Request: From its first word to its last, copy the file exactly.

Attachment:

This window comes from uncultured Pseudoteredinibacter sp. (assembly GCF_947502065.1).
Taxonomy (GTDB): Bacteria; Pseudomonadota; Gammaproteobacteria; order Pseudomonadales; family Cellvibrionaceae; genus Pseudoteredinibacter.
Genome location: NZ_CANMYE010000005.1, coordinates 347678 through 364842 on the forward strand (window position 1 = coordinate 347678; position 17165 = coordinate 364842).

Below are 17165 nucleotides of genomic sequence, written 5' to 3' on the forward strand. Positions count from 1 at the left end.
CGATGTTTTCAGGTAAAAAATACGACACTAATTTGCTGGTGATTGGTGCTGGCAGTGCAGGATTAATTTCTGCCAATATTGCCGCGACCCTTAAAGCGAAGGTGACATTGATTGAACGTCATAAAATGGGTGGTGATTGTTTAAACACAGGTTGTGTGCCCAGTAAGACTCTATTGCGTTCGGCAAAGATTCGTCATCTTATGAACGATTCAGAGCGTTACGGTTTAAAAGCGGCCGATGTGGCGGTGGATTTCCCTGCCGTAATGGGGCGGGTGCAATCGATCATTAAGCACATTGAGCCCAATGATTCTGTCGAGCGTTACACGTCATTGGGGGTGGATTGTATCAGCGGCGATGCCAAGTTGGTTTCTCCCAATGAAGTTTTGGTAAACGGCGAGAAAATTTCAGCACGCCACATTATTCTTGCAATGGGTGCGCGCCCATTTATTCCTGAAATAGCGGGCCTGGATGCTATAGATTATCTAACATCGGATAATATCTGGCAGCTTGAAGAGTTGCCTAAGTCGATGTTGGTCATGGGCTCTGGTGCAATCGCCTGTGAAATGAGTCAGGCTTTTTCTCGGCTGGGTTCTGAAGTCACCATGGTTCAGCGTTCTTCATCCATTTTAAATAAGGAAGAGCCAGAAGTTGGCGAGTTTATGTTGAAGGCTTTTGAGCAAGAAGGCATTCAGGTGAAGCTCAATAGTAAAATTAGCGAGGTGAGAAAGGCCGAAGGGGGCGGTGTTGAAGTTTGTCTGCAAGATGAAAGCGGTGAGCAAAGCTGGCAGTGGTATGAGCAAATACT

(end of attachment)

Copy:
This window comes from uncultured Pseudoteredinibacter sp. (assembly GCF_947502065.1).
Taxonomy (GTDB): Bacteria; Pseudomonadota; Gammaproteobacteria; order Pseudomonadales; family Cellvibrionaceae; genus Pseudoteredinibacter.
Genome location: NZ_CANMYE010000005.1, coordinates 347678 through 364842 on the forward strand (window position 1 = coordinate 347678; position 17165 = coordinate 364842).

Below are 17165 nucleotides of genomic sequence, written 5' to 3' on the forward strand. Positions count from 1 at the left end.
CGATGTTTTCAGGTAAAAAATACGACACTAATTTGCTGGTGATTGGTGCTGGCAGTGCAGGATTAATTTCTGCCAATATTGCCGCGACCCTTAAAGCGAAGGTGACATTGATTGAACGTCATAAAATGGGTGGTGATTGTTTAAACACAGGTTGTGTGCCCAGTAAGACTCTATTGCGTTCGGCAAAGATTCGTCATCTTATGAACGATTCAGAGCGTTACGGTTTAAAAGCGGCCGATGTGGCGGTGGATTTCCCTGCCGTAATGGGGCGGGTGCAATCGATCATTAAGCACATTGAGCCCAATGATTCTGTCGAGCGTTACACGTCATTGGGGGTGGATTGTATCAGCGGCGATGCCAAGTTGGTTTCTCCCAATGAAGTTTTGGTAAACGGCGAGAAAATTTCAGCACGCCACATTATTCTTGCAATGGGTGCGCGCCCATTTATTCCTGAAATAGCGGGCCTGGATGCTATAGATTATCTAACATCGGATAATATCTGGCAGCTTGAAGAGTTGCCTAAGTCGATGTTGGTCATGGGCTCTGGTGCAATCGCCTGTGAAATGAGTCAGGCTTTTTCTCGGCTGGGTTCTGAAGTCACCATGGTTCAGCGTTCTTCATCCATTTTAAATAAGGAAGAGCCAGAAGTTGGCGAGTTTATGTTGAAGGCTTTTGAGCAAGAAGGCATTCAGGTGAAGCTCAATAGTAAAATTAGCGAGGTGAGAAAGGCCGAAGGGGGCGGTGTTGAAGTTTGTCTGCAAGATGAAAGCGGTGAGCAAAGCTGGCAGTGGTATGAGCAAATACT